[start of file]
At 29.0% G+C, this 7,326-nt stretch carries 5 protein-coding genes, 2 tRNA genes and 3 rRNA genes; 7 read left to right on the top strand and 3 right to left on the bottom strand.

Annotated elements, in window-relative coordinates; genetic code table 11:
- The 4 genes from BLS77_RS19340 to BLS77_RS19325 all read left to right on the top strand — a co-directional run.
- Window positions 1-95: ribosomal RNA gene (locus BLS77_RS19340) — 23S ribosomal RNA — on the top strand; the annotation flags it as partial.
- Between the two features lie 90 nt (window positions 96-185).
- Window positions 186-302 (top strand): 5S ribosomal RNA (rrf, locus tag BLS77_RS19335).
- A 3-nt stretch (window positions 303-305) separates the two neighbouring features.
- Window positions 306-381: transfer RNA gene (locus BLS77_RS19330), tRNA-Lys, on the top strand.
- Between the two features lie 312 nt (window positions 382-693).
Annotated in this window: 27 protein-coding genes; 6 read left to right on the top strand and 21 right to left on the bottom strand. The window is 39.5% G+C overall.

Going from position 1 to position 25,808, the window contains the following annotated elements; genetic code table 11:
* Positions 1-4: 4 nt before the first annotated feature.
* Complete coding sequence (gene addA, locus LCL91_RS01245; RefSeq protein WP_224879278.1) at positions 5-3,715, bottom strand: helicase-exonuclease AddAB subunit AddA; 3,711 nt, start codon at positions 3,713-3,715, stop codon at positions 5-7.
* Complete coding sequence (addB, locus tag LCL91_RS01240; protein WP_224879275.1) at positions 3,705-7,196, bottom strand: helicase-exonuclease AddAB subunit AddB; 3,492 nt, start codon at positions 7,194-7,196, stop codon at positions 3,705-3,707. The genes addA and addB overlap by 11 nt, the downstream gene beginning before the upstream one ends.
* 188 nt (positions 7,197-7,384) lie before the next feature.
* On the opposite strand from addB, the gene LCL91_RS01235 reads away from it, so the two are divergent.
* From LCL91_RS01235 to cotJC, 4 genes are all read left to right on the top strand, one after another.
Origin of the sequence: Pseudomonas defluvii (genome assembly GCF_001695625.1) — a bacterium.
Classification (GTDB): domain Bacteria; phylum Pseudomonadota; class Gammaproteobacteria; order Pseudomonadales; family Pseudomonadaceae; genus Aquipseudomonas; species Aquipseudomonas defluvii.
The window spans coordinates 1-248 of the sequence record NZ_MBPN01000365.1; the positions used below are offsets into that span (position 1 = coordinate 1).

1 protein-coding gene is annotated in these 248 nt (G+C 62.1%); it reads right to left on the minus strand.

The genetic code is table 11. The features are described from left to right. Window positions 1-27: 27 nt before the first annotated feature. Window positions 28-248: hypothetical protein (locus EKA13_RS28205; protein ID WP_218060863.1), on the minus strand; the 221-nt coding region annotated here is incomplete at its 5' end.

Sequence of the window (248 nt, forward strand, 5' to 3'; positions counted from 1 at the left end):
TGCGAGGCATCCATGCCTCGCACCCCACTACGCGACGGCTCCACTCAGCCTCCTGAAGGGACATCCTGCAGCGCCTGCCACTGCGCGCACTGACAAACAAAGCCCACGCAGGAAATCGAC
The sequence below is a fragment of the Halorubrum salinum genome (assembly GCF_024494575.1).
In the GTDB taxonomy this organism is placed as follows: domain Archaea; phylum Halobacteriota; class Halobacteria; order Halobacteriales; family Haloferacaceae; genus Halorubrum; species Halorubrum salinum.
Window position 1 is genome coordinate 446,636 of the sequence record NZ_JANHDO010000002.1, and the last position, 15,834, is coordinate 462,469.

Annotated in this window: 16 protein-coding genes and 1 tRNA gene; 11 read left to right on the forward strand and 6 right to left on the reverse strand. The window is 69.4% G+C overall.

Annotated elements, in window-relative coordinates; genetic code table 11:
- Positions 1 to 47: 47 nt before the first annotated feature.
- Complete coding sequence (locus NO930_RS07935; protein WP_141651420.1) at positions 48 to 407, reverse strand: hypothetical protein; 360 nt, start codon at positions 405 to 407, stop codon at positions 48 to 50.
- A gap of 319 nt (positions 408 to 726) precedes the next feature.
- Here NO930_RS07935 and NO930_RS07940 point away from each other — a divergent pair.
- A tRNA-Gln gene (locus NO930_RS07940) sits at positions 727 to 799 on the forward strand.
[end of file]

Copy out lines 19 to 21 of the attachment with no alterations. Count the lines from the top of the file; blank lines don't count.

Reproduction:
Classification (GTDB): domain Bacteria; phylum Pseudomonadota; class Gammaproteobacteria; order Pseudomonadales; family Pseudomonadaceae; genus Aquipseudomonas; species Aquipseudomonas defluvii.
The window spans coordinates 1-248 of the sequence record NZ_MBPN01000365.1; the positions used below are offsets into that span (position 1 = coordinate 1).

1 protein-coding gene is annotated in these 248 nt (G+C 62.1%); it reads right to left on the minus strand.